Or how I came to love
iwd for all of my networking needs...
I have a weird fascination with running as little software as possible on my machines.
For whatever reason, minimizing RAM usage scratches some weird itch of mine. And no, it's not infected. At least, I hope not...
Anyways, after watching a video on installing Arch Linux for fun (don't judge me), the presenter Ermanno (who's videos I VERY HIGHLY RECOMMEND) covered a change to the install process that Arch Linux made recently.
Or I suppose a more accurate description is a change that Arch Linux made to how to connect to a wireless network when you're installing. Keep in mind that the standard Arch Linux install process doesn't have a GUI or any desktop environment with a graphical installer. There's no comfy icon to click on to configure networking, nothing.
Out of curiousity, I started looking into this new replacement sofware -
Once I started falling down that rabbit hole, I discovered just how unnecessary
NetworkManager is in my setup.
Why this works for me§
Like I said, I run a minimal setup. This means I don't need nor want big fancy GUI's for my tools.
To give an example, I run:
- A tiling window manager (i3, bspwm, sway, river are all on regular rotation...)
- A CLI or ncurses-UI for connecting to wifi (this was
nmtuiwhen I was using
- A CLI VPN with no visual feedback or need to graphically configure said VPN.
- I don't connect to esoteric modems like PPPOE, etc from my laptop or desktop.
With all this in mind, all of the "extra" features (read: bloat) of
NetworkManager mean that I'm paying a pretty steep cost in terms of dependencies and memory usage for things I simply don't need.
Note that there are some GUI tools for
iwdat this point, so check those out on the Arch Wiki if you're really curious.
How to make the change§
If you want to make the change yourself, it's actually pretty easy. I recommend doing things in this order, because if you can't get iwd/dhcpcd to work to your liking, it's trivial to go back to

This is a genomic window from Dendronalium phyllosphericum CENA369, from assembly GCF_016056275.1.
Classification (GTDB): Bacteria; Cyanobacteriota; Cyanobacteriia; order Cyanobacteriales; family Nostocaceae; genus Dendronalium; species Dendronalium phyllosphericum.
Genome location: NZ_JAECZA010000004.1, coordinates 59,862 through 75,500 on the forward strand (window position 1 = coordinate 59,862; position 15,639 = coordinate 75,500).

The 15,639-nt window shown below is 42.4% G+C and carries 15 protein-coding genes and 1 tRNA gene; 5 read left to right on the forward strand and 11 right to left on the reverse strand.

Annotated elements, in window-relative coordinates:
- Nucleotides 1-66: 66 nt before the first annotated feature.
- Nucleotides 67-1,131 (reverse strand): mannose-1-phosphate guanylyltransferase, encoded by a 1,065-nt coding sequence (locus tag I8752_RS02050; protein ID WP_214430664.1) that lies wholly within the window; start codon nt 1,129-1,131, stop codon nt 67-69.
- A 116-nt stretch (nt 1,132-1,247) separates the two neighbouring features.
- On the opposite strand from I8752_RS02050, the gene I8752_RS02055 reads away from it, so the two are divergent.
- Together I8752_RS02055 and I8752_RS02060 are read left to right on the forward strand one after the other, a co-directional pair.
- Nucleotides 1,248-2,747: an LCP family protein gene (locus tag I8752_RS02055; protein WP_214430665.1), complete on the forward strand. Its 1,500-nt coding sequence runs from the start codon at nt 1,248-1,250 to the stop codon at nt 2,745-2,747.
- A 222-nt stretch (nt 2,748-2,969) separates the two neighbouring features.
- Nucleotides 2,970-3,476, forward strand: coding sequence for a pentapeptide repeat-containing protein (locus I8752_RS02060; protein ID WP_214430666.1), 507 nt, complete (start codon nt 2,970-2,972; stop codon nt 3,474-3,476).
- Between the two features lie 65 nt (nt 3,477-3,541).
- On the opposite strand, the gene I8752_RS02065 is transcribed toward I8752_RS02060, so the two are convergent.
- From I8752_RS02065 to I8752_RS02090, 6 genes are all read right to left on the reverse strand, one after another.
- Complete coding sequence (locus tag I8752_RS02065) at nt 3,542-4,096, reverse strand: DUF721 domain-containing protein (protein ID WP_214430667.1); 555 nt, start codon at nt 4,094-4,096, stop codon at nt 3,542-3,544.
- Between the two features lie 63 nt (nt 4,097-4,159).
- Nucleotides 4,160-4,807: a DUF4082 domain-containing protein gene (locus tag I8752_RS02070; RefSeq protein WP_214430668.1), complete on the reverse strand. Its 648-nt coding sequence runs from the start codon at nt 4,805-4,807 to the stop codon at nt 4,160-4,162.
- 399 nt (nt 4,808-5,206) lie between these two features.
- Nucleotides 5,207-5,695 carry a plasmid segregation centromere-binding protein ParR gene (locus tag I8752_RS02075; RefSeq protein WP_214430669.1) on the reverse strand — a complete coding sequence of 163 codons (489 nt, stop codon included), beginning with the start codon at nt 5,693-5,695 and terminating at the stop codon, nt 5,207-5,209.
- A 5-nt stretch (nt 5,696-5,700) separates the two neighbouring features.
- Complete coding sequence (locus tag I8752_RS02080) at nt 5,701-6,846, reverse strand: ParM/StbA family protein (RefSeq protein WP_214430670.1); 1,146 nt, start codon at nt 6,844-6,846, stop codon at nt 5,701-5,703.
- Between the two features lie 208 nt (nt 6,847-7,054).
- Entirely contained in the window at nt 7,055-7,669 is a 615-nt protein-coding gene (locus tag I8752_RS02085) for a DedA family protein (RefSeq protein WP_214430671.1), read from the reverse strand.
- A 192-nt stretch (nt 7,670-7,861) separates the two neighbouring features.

Install iwd and dhcpcd (and openresolv)§
We need all three applications. In short,
dhcpcd handles the DHCP handshake (and thus giving you an IP address) when a connection is established, like plugging in an ethernet cable or connecting to a wifi network with
iwd. As stated
iwd handles wireless connections, that's it.
resolvconf implementation) handles the DNS configuration (mostly the maintenance of your
dhcpcd works with
openresolv automatically, you can read its documentation for more details.
I did mess around with using systemd-resolvd to have one less dependency, but ran into several issues with DNS configuration reliability. Just use
openresolvand you'll be much happier.
On Arch, I installed all necessary software with pacman like so:
# pacman -S iwd dhcpcd openresolv
Disable NetworkManager and wpa_supplicant§
Now that you've downloaded the necessary software, you've got to shutdown
wpa_supplicant to prevent conflicts between the two sets of software.
# systemctl stop NetworkManager wpa_supplicant
Note: Obviously, you'll lose internet at this point.
Start iwd and dhcpcd§
NetworkManager and its wireless sidekick taken care of, spin up iwd and dhcpcd.
# systemctl start iwd dhcpcd
dhcpcd handles all wired connections automatically, so if you're already connected with an ethernet cable you're done.
But, if you need to connect to a wireless network (as I'd wager 99.99% of people reading this do...), you'll need to configured
iwd to know about your wireless network.
To do so you can use the delightful companion for iwd -
You can run
iwctl directly, type
help, and then follow the corresponding documentation. Alternatively, you can pass all of your commands directly to
iwctl, as I demonstrate at the end of this section.
In my case, I simply needed to type the following:
$ iwctl [iwd]# device list wlan0 ...